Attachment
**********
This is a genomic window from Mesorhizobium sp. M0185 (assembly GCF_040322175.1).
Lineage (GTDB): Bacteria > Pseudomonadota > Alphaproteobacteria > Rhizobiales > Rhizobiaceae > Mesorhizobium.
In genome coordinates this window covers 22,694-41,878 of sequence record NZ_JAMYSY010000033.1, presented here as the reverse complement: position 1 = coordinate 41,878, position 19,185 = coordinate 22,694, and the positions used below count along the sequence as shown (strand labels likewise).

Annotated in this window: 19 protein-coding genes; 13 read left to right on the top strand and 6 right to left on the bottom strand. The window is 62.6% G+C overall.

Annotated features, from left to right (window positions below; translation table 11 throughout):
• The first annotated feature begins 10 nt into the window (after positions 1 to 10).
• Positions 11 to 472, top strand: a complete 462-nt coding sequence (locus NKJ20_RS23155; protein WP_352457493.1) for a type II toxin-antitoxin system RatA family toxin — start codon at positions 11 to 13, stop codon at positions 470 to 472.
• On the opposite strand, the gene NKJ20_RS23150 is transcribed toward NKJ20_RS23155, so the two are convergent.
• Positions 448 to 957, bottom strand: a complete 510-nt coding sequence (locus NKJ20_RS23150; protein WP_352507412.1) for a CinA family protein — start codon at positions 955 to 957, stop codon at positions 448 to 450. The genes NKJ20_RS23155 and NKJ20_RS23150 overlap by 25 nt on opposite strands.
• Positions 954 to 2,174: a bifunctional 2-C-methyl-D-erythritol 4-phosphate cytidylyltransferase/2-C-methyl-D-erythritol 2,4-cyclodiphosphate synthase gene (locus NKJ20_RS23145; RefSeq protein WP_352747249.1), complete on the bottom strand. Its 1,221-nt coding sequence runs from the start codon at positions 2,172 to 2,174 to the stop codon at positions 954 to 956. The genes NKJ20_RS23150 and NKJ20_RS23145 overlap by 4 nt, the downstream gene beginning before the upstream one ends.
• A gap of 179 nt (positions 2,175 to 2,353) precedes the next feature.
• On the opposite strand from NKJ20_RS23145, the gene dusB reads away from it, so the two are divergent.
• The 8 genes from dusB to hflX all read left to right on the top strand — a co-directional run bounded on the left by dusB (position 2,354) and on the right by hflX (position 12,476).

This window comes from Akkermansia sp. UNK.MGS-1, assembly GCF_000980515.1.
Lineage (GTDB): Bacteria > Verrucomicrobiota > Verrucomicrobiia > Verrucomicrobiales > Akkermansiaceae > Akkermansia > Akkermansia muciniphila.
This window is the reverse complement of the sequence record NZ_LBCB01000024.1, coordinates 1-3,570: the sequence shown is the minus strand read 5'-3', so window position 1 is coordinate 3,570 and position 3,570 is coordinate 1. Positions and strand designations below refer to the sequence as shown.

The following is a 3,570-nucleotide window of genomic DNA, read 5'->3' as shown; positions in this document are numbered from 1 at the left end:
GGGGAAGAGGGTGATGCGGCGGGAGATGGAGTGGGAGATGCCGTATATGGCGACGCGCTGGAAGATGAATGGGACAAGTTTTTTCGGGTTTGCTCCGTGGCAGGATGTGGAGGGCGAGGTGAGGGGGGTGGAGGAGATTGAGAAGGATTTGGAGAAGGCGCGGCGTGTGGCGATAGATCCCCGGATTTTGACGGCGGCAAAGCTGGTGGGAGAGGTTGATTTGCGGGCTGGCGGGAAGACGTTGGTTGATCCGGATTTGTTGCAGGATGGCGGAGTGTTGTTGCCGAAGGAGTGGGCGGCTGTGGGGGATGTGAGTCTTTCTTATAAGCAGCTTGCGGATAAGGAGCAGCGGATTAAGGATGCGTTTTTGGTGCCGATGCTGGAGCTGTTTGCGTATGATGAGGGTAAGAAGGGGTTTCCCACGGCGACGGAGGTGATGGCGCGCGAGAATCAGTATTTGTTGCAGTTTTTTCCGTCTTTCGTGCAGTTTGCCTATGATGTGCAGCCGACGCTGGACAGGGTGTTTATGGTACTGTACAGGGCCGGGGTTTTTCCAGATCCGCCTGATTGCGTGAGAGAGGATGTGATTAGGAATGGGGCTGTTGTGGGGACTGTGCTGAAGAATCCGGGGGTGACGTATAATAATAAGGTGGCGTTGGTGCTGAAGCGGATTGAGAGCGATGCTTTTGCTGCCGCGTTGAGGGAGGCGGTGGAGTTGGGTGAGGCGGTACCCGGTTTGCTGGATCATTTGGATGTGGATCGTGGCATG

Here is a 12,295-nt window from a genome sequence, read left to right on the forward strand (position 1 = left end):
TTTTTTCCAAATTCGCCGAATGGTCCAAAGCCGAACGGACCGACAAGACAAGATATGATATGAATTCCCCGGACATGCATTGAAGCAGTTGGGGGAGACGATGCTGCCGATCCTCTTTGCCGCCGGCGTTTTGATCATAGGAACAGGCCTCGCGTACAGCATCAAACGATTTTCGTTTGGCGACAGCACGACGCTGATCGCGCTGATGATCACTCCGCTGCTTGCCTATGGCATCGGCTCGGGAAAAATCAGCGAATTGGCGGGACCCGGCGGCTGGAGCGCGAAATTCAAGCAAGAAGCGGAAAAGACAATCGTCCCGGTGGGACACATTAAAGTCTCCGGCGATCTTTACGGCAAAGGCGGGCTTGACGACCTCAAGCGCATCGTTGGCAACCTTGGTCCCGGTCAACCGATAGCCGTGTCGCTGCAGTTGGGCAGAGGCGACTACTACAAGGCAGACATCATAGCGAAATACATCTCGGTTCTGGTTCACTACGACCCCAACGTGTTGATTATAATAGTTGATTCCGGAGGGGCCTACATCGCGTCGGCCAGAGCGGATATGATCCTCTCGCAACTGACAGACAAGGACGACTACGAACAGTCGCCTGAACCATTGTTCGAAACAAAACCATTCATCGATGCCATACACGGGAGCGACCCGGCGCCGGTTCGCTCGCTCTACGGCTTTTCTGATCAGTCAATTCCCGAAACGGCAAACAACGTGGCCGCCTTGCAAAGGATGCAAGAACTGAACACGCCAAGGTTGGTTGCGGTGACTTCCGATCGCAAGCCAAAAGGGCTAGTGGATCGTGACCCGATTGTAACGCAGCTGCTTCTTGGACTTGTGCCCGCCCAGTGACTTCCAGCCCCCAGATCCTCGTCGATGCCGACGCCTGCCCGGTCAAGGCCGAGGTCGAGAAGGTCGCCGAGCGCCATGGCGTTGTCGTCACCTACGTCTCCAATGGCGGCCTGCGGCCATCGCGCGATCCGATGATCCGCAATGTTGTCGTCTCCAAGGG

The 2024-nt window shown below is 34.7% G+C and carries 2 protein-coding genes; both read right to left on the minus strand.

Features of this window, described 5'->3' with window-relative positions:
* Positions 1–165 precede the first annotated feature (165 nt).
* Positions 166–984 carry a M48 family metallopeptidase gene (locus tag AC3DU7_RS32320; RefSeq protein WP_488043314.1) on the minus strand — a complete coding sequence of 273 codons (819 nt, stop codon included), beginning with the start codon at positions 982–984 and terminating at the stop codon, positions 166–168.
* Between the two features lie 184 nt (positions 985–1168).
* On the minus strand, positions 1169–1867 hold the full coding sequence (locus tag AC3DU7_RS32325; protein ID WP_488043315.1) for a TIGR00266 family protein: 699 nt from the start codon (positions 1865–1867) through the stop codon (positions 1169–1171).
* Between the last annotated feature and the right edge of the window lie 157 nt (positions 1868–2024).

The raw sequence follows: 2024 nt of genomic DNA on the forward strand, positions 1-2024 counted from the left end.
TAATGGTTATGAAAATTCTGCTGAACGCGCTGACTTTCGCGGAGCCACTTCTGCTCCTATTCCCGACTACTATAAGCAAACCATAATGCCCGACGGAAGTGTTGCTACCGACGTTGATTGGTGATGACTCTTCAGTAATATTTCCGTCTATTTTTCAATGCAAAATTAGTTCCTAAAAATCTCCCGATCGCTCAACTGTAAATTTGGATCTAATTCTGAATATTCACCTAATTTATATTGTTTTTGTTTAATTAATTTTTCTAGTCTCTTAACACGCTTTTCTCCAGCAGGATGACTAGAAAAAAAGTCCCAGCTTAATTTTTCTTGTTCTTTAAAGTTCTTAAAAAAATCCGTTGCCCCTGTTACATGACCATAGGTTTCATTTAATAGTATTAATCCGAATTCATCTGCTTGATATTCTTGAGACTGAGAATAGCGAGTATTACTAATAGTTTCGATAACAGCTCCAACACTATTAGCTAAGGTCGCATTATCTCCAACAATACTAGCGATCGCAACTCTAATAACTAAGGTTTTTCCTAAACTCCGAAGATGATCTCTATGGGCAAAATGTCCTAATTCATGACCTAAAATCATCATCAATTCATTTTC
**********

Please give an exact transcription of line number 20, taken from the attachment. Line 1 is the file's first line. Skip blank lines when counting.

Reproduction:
TTTTTTCCAAATTCGCCGAATGGTCCAAAGCCGAACGGACCGACAAGACAAGATATGATATGAATTCCCCGGACATGCATTGAAGCAGTTGGGGGAGACGATGCTGCCGATCCTCTTTGCCGCCGGCGTTTTGATCATAGGAACAGGCCTCGCGTACAGCATCAAACGATTTTCGTTTGGCGACAGCACGACGCTGATCGCGCTGATGATCACTCCGCTGCTTGCCTATGGCATCGGCTCGGGAAAAATCAGCGAATTGGCGGGACCCGGCGGCTGGAGCGCGAAATTCAAGCAAGAAGCGGAAAAGACAATCGTCCCGGTGGGACACATTAAAGTCTCCGGCGATCTTTACGGCAAAGGCGGGCTTGACGACCTCAAGCGCATCGTTGGCAACCTTGGTCCCGGTCAACCGATAGCCGTGTCGCTGCAGTTGGGCAGAGGCGACTACTACAAGGCAGACATCATAGCGAAATACATCTCGGTTCTGGTTCACTACGACCCCAACGTGTTGATTATAATAGTTGATTCCGGAGGGGCCTACATCGCGTCGGCCAGAGCGGATATGATCCTCTCGCAACTGACAGACAAGGACGACTACGAACAGTCGCCTGAACCATTGTTCGAAACAAAACCATTCATCGATGCCATACACGGGAGCGACCCGGCGCCGGTTCGCTCGCTCTACGGCTTTTCTGATCAGTCAATTCCCGAAACGGCAAACAACGTGGCCGCCTTGCAAAGGATGCAAGAACTGAACACGCCAAGGTTGGTTGCGGTGACTTCCGATCGCAAGCCAAAAGGGCTAGTGGATCGTGACCCGATTGTAACGCAGCTGCTTCTTGGACTTGTGCCCGCCCAGTGACTTCCAGCCCCCAGATCCTCGTCGATGCCGACGCCTGCCCGGTCAAGGCCGAGGTCGAGAAGGTCGCCGAGCGCCATGGCGTTGTCGTCACCTACGTCTCCAATGGCGGCCTGCGGCCATCGCGCGATCCGATGATCCGCAATGTTGTCGTCTCCAAGGG